The increasing use of neonicotinoid insecticides is a major factor in the decline of grassland birds in the United States, according to a new study published in Nature Sustainability.
Numerous studies have shown neonicotinoids — nicotine-based pesticides — negatively affecting wild bees, honeybees, and butterflies, but large-scale studies on the pesticide’s impact on birds have been limited, says Madhu Khanna, distinguished professor in agricultural and consumer economics at the University of Illinois and co-author on the paper.
“This represents the first study at a national scale, over a seven-year time period, using data from hundreds of bird species in four different categories – grassland birds, non-grassland birds, insectivores, and non-insectivores,” she says.
“We found robust evidence of the negative impact of neonicotinoids, in particular on grassland birds, and to some extent on insectivore birds after controlling for the effects of changes in land use.”
Khanna and co-authors Yijia Li, a graduate student at Illinois, and Ruiqing Miao, assistant professor at Auburn University, analyzed bird populations from 2008 to 2014 in relation to changes in pesticide use and agricultural crop acreage.
The authors found that an increase of 100 kilograms in neonicotinoid usage per county — a 12% increase on average — contributed to a 2.2% decline in populations of grassland birds and 1.6% in insectivorous birds. By comparison, the use of 100 kilograms of non-neonicotinoid pesticides was associated with a 0.05% decrease in grassland birds and a 0.03% decline in non-grassland birds, insectivorous birds, and non-insectivorous birds.
Since impacts accumulate, the authors estimate that, for example, 100 kilograms of neonicotinoid use per county in 2008 reduced cumulative grassland-bird populations by 9.7% by 2014. These findings suggest that neonicotinoid use has a relatively large effect on population declines of important birds and that these impacts grow over time.
According to the study, the adverse impacts on bird populations were concentrated in the Midwest, Southern California, and the northern Great Plains.
The researchers say the effect of neonicotinoids could result directly from birds consuming treated crop seeds, and indirectly by affecting the insect populations they feed on. Consumption of just a few seeds is enough to cause long-term damage to the birds’ reproduction and development.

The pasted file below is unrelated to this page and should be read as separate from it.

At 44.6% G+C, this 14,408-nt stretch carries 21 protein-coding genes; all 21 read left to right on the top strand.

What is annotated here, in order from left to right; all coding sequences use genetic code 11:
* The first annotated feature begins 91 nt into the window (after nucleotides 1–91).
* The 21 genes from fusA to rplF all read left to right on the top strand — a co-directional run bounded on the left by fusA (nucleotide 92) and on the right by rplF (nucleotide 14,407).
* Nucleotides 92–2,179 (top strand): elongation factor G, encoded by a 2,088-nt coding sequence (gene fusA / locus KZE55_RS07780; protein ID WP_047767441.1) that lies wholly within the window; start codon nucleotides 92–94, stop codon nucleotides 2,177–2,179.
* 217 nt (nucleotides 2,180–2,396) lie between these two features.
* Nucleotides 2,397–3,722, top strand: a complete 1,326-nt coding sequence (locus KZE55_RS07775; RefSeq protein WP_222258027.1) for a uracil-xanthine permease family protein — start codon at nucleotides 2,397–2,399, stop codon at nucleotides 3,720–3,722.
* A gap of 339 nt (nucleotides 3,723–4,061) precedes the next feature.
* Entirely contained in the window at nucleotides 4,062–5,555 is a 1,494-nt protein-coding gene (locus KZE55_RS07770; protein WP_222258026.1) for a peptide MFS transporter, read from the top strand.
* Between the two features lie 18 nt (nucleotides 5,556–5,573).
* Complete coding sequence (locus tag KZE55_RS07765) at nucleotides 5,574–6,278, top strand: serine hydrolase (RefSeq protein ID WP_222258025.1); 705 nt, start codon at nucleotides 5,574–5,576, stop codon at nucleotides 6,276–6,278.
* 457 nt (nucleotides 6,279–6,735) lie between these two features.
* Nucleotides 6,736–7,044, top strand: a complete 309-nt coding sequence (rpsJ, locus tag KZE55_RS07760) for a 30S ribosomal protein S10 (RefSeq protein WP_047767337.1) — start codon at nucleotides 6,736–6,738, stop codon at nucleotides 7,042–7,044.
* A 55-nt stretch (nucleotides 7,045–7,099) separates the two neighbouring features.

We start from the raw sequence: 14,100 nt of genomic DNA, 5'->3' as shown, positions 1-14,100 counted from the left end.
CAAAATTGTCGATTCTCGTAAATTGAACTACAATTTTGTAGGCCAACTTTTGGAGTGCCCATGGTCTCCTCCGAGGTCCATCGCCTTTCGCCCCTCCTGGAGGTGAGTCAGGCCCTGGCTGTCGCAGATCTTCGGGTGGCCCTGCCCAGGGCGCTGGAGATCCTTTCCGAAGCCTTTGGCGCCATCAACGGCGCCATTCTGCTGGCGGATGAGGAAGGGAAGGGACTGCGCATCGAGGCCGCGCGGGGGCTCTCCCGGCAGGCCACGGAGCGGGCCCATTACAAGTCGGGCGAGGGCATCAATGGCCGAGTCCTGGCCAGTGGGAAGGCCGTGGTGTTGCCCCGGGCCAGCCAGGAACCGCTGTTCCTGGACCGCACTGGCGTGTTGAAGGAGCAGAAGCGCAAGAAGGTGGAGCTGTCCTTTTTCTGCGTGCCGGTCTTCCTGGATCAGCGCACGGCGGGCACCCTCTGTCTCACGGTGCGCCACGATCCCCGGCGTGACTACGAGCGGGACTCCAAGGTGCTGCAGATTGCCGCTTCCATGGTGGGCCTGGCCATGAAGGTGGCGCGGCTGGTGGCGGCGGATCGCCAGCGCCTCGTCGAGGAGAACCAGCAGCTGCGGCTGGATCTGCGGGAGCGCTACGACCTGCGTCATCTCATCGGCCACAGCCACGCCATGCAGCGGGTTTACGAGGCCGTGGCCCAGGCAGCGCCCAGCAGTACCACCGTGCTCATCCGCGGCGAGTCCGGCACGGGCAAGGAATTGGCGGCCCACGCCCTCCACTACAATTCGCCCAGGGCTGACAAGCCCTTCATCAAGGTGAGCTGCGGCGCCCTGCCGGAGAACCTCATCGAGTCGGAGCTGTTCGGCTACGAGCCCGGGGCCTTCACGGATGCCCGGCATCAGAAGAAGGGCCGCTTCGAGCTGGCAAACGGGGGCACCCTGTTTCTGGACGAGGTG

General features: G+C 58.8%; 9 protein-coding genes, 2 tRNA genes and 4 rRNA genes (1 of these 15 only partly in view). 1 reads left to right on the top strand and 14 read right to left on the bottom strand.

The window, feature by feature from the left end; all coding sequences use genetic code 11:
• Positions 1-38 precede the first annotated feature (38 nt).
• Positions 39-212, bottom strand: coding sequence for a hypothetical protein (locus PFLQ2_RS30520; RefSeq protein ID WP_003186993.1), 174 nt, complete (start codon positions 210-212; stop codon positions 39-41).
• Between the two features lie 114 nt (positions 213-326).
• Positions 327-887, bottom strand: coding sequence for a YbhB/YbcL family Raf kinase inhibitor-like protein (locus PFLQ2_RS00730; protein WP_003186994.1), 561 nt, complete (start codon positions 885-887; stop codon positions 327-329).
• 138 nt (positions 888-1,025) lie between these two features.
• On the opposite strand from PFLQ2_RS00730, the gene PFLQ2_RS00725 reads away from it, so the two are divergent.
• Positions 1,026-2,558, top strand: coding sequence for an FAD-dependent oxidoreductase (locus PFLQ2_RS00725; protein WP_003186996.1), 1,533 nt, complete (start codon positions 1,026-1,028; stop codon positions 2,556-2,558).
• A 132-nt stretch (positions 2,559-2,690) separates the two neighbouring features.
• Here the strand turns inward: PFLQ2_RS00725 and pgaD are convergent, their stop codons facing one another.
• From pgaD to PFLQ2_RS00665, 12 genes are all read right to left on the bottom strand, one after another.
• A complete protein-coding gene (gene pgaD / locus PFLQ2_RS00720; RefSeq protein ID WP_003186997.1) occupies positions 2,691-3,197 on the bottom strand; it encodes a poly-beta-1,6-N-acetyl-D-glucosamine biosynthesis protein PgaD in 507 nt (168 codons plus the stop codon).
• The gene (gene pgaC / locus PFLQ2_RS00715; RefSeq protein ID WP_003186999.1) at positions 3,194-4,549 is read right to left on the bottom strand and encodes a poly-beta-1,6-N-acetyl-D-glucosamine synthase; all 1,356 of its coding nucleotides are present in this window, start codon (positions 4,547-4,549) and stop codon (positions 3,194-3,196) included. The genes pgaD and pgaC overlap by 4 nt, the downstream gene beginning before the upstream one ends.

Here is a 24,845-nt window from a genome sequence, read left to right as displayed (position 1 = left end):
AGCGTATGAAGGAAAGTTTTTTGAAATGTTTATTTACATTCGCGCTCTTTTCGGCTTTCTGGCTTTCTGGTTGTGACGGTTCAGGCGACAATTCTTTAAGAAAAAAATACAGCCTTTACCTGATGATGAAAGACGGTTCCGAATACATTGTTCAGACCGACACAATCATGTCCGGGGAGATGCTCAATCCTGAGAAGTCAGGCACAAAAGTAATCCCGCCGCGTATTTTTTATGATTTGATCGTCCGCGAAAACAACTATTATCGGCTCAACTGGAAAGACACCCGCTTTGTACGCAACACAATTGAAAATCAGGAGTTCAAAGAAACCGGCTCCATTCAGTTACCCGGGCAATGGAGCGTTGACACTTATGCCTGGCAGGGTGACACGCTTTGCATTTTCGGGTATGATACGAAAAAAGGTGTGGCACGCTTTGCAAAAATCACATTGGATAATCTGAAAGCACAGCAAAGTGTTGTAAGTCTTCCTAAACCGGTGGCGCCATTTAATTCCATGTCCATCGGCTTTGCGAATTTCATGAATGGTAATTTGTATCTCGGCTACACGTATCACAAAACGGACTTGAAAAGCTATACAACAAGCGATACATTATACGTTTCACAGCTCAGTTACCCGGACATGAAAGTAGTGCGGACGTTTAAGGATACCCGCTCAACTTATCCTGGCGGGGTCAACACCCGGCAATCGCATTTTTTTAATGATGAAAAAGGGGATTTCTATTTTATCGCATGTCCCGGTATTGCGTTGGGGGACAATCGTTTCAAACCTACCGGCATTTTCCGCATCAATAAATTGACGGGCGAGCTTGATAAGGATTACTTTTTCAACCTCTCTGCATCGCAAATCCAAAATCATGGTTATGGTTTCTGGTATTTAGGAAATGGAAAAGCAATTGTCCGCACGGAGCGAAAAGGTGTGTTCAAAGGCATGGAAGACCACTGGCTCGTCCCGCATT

The study included data on bird population and species diversity from the North American Breeding Bird Survey, a comprehensive database with data from about 3,000 bird routes across the United States. The researchers correlated the bird data with pesticide use, as well as satellite data on agricultural crop acreage and urban land use.
Impacts build over time
I asked Khanna what, if anything, surprised her about the research.
“We were surprised by two things. One was the significantly larger negative impact of neonics on bird biodiversity compared to that of conventional pesticides and compared to the effects of land use,” she says. “Previously there has been mixed evidence on whether it is lack of habitat (due to expansion of cropland) or management practices (like pesticides) that affect bird populations.
“We also found that the effect of neonics persists over time. Neonics affect birds that consume them and by reducing bird populations, they reduce the capacity to reproduce in the future. We found that the effects of applying neonics today had negative effects that lasted for several years.”
The authors conclude their paper by writing: “This research provides compelling support for the re-evaluation of policies permitting the use of neonicotinoids by the U.S. Environmental Protection Agency by incorporating considerations of the implications of these pesticides for bird habitats.”
I asked Khanna if a ban on neonics would be necessary to help bird populations recover.
“Our results do indicate that reducing neonic use will help bird populations to recover but whether a ban is the appropriate policy or a more targeted reduction is preferable remains to be examined,” she says.
Meanwhile, she adds, birdwatchers “can use the findings of this study to make the case for more research on the effects of neonics on particular species, the safer alternatives to neonics, and the appropriate regulations to reduce the negative effects of neonics on birds and other organisms. They can also make a case for continuing to provide data on neonics to the public.”
Previous coverage of neonics: